Discover more from Consumer Startups
🗞 Let's go build a house
+ Delivery-only restaurant brand
Hey there! Welcome to my email newsletter. My name is Leo Luo, a student entrepreneur at the University of Michigan. I write about founder stories, trends, fundraising, and unique behaviors in the consumer startup space.
Feel free to check out my previous posts here.
Let’s go build a house
(Image credit: Atmos)
Homebuilding just sounds like a pain in the neck. Curious to see how technology could be leveraged to disrupt this industry, I reached out to Nick from Atmos (YC S20) to learn more.
Atmos was not really the one-stop-shop for home building as it is today. Nick and his team initially worked on an open-source VR headset project. They were tinkering with a concept called the spatial web, believing that web will eventually flow from 2D to 3D. Physical spaces would function like websites and headsets would function like domains as you are entering a space.
However, it was too early. There were too many missing pieces and one of them was spatial intelligence. Houses and spaces, in general, haven’t changed in the past hundreds of years. With this general thesis in mind, Nick and his team decided to strive towards designing homes of the future and allow people to easily build a home of their dream in a few clicks.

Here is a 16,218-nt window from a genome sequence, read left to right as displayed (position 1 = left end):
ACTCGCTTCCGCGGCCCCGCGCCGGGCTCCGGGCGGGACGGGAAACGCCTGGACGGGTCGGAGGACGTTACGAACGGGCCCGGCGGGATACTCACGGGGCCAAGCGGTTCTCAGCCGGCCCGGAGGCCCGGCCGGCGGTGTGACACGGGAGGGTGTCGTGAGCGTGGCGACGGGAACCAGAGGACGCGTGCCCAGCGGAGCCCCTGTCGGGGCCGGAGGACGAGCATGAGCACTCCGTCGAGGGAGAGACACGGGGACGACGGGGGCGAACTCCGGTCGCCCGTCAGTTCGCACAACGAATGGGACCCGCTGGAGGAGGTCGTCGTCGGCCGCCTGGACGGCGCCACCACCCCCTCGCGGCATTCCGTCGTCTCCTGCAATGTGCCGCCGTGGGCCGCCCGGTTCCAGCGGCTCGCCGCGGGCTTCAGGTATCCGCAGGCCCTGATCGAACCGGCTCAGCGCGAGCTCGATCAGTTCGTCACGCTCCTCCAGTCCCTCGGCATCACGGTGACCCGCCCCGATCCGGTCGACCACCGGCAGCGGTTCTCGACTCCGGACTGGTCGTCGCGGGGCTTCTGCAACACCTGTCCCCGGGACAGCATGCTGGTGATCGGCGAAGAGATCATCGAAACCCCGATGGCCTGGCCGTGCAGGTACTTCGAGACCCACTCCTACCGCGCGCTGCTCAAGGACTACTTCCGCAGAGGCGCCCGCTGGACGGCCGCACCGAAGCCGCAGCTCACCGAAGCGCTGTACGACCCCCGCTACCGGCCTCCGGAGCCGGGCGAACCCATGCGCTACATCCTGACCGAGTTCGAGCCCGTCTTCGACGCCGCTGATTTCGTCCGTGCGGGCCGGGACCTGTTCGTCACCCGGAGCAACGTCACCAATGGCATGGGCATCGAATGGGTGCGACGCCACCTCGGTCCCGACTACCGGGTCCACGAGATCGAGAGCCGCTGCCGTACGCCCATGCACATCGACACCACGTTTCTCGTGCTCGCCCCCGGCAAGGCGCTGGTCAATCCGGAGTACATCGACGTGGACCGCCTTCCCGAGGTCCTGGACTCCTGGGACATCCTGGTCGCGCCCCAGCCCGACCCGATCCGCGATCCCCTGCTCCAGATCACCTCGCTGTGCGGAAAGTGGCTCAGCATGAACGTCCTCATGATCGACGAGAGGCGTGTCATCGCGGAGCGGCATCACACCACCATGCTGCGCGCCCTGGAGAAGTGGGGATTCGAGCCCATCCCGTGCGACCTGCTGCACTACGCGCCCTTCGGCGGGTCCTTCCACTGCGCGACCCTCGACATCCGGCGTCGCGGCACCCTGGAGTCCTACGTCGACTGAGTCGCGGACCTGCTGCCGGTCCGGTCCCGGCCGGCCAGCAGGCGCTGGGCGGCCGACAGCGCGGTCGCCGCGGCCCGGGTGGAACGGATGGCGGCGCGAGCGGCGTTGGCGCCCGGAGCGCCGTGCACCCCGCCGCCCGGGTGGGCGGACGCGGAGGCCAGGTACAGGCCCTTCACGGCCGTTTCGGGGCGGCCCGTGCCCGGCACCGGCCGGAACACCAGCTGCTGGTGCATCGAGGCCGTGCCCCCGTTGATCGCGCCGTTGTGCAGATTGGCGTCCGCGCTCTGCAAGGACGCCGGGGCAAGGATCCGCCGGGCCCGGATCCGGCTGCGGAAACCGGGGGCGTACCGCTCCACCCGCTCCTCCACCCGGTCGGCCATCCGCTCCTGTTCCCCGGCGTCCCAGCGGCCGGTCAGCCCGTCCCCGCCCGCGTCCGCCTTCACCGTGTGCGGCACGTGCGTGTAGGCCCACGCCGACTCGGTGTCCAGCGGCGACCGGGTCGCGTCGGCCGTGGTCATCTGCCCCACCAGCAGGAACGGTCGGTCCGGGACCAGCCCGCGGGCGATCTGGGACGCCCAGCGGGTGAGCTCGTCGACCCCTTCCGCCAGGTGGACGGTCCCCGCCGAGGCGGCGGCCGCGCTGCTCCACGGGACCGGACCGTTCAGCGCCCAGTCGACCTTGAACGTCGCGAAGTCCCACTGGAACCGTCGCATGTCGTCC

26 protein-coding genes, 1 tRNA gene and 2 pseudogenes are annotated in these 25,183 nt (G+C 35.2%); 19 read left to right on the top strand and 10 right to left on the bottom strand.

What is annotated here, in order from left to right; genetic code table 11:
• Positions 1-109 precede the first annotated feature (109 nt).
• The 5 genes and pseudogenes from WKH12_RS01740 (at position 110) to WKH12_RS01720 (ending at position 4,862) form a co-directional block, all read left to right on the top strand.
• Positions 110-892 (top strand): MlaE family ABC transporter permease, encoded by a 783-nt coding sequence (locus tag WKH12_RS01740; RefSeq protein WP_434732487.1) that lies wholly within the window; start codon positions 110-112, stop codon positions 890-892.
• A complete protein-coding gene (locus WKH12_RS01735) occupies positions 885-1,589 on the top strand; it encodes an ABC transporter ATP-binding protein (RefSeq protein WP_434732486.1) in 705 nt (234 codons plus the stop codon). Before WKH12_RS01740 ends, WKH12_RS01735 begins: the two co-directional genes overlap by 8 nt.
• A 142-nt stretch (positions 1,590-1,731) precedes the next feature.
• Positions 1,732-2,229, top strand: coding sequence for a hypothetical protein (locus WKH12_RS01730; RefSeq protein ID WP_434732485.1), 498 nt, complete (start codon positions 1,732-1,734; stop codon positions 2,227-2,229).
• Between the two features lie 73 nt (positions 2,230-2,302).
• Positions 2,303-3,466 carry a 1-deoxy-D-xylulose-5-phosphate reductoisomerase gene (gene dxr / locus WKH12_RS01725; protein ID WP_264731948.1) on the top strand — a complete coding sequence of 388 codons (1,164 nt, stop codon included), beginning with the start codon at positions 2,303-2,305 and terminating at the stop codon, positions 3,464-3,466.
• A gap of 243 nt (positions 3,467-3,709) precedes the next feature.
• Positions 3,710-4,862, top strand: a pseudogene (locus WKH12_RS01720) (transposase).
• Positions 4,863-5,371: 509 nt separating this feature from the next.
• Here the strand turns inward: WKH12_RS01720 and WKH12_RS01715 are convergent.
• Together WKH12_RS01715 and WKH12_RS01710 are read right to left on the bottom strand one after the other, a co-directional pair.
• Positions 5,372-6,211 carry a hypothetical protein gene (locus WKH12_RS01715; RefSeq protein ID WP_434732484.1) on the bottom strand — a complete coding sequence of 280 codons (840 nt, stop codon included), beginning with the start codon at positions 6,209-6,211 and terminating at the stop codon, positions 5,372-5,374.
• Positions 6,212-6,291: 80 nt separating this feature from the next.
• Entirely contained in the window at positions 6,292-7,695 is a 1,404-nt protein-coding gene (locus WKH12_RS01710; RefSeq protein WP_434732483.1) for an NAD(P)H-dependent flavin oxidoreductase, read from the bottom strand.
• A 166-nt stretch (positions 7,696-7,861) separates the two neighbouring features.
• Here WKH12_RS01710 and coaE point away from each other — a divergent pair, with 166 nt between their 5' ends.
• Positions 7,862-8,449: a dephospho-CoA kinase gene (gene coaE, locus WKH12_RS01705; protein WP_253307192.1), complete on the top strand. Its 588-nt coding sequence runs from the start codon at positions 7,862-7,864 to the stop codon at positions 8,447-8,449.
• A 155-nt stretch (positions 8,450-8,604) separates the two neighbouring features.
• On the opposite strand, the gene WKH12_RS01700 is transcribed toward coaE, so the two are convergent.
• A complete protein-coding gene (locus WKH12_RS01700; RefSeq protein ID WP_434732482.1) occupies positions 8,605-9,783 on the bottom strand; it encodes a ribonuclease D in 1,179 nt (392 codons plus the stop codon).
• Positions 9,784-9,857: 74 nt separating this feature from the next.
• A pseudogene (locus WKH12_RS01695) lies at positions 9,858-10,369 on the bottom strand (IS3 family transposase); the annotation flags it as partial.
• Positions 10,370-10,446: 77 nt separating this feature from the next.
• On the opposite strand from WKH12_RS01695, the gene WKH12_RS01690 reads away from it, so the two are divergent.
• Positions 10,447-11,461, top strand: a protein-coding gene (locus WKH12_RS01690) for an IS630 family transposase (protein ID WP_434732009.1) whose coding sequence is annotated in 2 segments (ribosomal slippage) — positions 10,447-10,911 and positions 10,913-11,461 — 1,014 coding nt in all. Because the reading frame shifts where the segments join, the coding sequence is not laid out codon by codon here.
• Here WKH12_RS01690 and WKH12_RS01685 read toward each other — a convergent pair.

💡 Unique insight
The home building space is broken. Currently, there are two types of homebuilders - national homebuilders that only offer a limited selection of houses and mom and pop custom builders that require a more complicated process and often lack a standard quality assurance or project management process. Nick and his team are trying to bridge that gap by providing a more customizable experience while removing all the hassles for building a home.